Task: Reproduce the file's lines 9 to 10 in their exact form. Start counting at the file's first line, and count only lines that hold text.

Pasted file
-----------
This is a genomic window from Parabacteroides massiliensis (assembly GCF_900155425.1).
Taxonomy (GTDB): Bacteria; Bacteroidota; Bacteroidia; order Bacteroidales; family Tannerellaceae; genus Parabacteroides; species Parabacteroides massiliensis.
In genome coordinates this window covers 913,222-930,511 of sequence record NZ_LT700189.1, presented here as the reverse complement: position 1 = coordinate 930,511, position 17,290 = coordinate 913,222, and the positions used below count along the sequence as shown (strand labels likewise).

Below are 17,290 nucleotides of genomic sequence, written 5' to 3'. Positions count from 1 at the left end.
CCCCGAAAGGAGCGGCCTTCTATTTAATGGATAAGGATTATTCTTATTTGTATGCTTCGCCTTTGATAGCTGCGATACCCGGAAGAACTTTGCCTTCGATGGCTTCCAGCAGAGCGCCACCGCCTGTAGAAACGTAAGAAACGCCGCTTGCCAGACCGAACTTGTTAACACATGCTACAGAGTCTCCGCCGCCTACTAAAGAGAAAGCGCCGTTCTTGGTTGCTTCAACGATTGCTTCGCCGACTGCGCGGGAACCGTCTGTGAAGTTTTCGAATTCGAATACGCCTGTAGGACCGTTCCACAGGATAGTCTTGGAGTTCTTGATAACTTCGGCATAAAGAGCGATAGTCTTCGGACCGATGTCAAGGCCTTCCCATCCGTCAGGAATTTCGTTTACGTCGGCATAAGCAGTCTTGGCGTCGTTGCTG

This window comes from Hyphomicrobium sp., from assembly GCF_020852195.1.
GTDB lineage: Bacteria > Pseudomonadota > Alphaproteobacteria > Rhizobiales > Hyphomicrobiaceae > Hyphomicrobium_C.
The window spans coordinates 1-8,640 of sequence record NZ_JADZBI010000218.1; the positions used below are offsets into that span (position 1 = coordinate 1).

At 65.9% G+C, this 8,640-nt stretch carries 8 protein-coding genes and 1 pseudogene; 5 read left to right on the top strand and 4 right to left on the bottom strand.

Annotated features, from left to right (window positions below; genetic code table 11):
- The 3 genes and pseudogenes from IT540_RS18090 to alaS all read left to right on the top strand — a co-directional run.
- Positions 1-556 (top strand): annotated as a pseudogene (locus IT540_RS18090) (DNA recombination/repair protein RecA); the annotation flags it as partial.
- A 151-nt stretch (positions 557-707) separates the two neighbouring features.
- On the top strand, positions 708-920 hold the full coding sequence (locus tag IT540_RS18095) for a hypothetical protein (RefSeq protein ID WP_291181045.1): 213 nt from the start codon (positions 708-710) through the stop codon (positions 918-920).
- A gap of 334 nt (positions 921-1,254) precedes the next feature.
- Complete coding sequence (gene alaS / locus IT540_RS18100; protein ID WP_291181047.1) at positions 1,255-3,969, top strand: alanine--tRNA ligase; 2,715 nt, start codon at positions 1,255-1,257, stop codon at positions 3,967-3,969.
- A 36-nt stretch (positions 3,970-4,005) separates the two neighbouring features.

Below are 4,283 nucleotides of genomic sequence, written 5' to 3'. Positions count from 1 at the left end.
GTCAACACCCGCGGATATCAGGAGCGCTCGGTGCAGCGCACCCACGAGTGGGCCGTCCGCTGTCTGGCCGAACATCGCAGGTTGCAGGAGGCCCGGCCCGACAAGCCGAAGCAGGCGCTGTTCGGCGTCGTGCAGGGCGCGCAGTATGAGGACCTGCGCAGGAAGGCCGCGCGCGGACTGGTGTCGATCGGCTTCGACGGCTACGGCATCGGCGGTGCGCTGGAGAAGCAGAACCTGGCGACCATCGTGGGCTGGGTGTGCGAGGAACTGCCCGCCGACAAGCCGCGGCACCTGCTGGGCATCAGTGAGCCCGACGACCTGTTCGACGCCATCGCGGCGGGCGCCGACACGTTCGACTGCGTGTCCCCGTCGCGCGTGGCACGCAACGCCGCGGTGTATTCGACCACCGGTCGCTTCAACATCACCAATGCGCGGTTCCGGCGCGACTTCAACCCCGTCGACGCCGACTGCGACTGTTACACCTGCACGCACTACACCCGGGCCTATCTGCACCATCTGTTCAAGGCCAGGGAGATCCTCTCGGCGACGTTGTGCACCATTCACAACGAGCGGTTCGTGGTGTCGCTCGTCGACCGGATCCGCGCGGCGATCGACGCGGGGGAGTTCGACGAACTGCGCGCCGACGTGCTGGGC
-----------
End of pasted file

At 65.9% G+C, this 8,640-nt stretch carries 8 protein-coding genes and 1 pseudogene; 5 read left to right on the top strand and 4 right to left on the bottom strand.

Annotated features, from left to right (window positions below; genetic code table 11):